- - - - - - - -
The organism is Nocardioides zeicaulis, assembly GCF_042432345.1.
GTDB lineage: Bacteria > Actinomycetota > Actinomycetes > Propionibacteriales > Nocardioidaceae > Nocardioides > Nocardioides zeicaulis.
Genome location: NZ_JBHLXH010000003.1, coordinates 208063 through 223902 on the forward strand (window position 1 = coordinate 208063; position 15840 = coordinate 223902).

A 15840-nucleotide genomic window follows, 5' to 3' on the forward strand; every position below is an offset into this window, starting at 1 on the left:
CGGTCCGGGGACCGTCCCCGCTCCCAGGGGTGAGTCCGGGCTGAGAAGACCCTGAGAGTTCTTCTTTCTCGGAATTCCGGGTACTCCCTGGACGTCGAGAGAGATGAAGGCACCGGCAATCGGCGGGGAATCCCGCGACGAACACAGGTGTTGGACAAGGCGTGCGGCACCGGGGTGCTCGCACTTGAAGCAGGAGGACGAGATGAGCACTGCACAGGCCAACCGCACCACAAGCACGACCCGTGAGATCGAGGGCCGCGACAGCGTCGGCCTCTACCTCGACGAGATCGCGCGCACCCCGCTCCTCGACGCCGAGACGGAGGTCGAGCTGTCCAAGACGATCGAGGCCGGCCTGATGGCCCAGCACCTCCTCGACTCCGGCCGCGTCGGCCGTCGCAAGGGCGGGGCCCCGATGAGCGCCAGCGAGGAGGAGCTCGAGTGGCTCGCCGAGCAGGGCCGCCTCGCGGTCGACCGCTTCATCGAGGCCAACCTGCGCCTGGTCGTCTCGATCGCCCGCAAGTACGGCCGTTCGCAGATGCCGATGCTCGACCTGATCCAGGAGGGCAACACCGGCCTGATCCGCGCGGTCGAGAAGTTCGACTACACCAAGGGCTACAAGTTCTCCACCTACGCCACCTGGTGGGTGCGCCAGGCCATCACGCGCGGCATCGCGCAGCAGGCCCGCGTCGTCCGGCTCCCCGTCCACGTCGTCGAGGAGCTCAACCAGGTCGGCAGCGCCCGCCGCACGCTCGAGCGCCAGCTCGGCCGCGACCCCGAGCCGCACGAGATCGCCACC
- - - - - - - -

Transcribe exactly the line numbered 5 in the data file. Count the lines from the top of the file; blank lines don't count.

CGGTCCGGGGACCGTCCCCGCTCCCAGGGGTGAGTCCGGGCTGAGAAGACCCTGAGAGTTCTTCTTTCTCGGAATTCCGGGTACTCCCTGGACGTCGAGAGAGATGAAGGCACCGGCAATCGGCGGGGAATCCCGCGACGAACACAGGTGTTGGACAAGGCGTGCGGCACCGGGGTGCTCGCACTTGAAGCAGGAGGACGAGATGAGCACTGCACAGGCCAACCGCACCACAAGCACGACCCGTGAGATCGAGGGCCGCGACAGCGTCGGCCTCTACCTCGACGAGATCGCGCGCACCCCGCTCCTCGACGCCGAGACGGAGGTCGAGCTGTCCAAGACGATCGAGGCCGGCCTGATGGCCCAGCACCTCCTCGACTCCGGCCGCGTCGGCCGTCGCAAGGGCGGGGCCCCGATGAGCGCCAGCGAGGAGGAGCTCGAGTGGCTCGCCGAGCAGGGCCGCCTCGCGGTCGACCGCTTCATCGAGGCCAACCTGCGCCTGGTCGTCTCGATCGCCCGCAAGTACGGCCGTTCGCAGATGCCGATGCTCGACCTGATCCAGGAGGGCAACACCGGCCTGATCCGCGCGGTCGAGAAGTTCGACTACACCAAGGGCTACAAGTTCTCCACCTACGCCACCTGGTGGGTGCGCCAGGCCATCACGCGCGGCATCGCGCAGCAGGCCCGCGTCGTCCGGCTCCCCGTCCACGTCGTCGAGGAGCTCAACCAGGTCGGCAGCGCCCGCCGCACGCTCGAGCGCCAGCTCGGCCGCGACCCCGAGCCGCACGAGATCGCCACC